The Social Security examiner will compare your condition with their list of functional limitations. These changes in daily activities can be expected with a severe and chronic case of back pain. This list would include your statements of the pain you are experiencing. Your credibility becomes very important in the final assessment.
Residual Functional Capacity
A Residual Functional Capacity (RFC) form will also be completed by Social Security doctors. This form is used to determine your ability to work full-time and will also assess your current physical abilities, such as the following:
- Amount of weight you could carry and lift
- Your ability to walk and how far
- How long you could sit
- Your ability to push and pull
- How long you could maintain a standing position
- Your ability to bend over and lift
- Your ability to reach over your head
To bolster your case, have your own doctor, who should be a specialist in back pain and injury, also complete an RFC. The more functional limitations noted on the form, the better your case for winning a disability claim.
Examples of Functional Limitations
- Unable to remain seated for 6 hours in a normal workday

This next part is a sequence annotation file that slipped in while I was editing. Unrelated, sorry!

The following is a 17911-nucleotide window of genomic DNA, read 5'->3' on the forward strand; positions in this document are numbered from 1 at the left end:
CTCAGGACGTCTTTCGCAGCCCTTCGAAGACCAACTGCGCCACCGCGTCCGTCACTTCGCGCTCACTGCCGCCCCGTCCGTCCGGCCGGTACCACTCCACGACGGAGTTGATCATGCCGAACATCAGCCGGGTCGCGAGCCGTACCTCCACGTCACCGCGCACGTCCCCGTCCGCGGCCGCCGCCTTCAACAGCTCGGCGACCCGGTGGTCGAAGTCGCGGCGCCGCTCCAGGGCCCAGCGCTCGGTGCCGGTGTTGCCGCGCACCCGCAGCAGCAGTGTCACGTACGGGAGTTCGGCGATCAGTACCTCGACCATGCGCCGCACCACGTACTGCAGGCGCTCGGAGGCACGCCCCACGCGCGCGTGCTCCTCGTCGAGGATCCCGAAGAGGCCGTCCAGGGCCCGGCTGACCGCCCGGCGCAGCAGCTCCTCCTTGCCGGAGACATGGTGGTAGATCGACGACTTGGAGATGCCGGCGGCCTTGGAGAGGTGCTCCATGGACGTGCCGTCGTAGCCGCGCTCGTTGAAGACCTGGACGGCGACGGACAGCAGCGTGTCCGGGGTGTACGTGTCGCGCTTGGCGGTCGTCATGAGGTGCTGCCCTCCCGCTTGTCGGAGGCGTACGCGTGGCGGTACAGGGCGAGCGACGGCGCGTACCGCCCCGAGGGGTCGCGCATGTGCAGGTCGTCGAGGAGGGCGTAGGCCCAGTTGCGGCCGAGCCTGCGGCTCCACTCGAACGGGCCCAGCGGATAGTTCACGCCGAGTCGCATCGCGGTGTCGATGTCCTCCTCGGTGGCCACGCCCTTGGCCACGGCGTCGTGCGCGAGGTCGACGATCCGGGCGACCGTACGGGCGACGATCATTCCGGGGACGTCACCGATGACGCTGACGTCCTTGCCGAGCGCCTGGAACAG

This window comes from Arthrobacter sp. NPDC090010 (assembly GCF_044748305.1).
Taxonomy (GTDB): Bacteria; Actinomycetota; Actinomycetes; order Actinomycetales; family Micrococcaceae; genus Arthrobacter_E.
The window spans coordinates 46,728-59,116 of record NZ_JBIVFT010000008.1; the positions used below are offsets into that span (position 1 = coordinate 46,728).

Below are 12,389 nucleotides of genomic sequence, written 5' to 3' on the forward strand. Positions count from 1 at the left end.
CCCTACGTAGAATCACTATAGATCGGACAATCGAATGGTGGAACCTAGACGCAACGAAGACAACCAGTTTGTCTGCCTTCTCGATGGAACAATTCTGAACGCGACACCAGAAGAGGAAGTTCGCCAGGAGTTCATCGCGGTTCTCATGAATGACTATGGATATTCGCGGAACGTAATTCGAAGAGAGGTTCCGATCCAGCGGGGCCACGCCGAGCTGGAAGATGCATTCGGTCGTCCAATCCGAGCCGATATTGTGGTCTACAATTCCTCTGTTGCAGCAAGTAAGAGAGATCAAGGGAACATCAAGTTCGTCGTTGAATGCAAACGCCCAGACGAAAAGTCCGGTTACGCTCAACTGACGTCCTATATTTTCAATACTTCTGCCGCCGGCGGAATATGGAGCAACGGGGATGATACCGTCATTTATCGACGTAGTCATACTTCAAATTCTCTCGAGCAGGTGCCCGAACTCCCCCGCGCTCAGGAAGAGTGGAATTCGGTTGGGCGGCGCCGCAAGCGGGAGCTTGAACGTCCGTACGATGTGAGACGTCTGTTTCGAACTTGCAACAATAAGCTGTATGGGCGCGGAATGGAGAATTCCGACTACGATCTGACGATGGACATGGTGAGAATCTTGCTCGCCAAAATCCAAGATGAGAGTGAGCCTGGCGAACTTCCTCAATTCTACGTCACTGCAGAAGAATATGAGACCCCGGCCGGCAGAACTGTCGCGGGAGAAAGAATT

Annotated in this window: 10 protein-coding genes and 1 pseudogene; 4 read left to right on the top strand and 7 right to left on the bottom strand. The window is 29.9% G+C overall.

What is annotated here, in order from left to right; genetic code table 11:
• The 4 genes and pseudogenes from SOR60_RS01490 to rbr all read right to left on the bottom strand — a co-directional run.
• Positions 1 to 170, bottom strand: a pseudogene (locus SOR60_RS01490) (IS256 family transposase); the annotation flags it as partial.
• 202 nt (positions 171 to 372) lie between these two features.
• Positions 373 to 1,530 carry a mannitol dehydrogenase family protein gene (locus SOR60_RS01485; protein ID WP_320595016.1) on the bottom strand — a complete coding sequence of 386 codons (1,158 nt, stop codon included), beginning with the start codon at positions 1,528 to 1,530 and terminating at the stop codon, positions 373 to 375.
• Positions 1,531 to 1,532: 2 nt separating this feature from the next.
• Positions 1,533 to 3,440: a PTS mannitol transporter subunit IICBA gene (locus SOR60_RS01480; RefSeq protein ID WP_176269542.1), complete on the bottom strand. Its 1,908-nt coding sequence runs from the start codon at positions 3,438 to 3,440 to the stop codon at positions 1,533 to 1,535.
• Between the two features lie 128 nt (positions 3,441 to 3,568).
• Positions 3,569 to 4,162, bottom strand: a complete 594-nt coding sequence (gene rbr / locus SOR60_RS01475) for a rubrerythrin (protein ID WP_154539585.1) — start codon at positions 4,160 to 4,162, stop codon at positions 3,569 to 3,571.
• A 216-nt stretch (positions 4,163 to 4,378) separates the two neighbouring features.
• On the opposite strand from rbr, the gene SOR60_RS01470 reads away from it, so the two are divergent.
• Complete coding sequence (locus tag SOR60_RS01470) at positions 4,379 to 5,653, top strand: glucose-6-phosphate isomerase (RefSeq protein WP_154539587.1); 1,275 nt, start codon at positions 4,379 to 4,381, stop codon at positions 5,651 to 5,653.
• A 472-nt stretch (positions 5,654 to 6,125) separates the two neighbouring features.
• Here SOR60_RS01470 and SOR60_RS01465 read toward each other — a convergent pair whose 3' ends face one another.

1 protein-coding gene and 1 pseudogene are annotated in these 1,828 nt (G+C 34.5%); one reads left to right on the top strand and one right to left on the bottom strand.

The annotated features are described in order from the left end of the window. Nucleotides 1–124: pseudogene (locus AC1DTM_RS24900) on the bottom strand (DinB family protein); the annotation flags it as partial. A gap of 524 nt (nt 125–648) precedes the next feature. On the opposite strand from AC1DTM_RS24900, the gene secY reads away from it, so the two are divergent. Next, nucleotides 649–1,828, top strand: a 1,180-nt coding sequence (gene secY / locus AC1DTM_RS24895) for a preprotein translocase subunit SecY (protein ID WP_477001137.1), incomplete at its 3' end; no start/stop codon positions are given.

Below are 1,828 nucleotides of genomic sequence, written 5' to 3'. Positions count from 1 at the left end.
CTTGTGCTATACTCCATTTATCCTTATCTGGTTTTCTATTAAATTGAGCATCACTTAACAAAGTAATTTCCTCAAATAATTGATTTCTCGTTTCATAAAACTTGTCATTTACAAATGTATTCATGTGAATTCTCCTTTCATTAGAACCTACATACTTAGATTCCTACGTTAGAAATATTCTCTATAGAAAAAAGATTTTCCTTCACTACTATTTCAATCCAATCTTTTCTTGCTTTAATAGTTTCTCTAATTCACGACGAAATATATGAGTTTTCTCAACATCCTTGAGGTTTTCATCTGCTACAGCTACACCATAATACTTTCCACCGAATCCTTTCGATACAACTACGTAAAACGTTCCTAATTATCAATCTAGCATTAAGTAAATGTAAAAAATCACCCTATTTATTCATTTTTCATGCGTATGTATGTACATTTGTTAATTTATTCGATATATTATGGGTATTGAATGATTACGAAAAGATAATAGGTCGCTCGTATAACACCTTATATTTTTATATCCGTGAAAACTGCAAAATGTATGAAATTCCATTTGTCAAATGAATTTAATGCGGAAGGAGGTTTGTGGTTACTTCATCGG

- Unable to stand for 2 hours a day
- Unable to walk one block without stopping
- Need to lie down during the day
- Unable to carry 10 pounds intermittently during a workday
- Having to keep one or both legs elevated during the day
Maintain Your Credibility
The hearing officer or the administrative law judge may also consider your personal statements to determine if they are believable or if you seem to be exaggerating your claims. A psychiatric consultation could also be ordered for a better picture of your mental health and if your claims are inconsistent with what is expected with your particular condition.
To gauge your credibility, a hearing officer or judge may consider the following:
- Your statements
- The intensity of your pain, the location, and how long the pain and effects last
- Triggering incidents
- Effectiveness of medications, dosage, and any side effects
- Self-treatment strategies and their effectiveness, such as sleeping on a board or icing or applying a heat pack to the painful area
- Employer statements
- Employment history and how the pain affected it
- Witness statements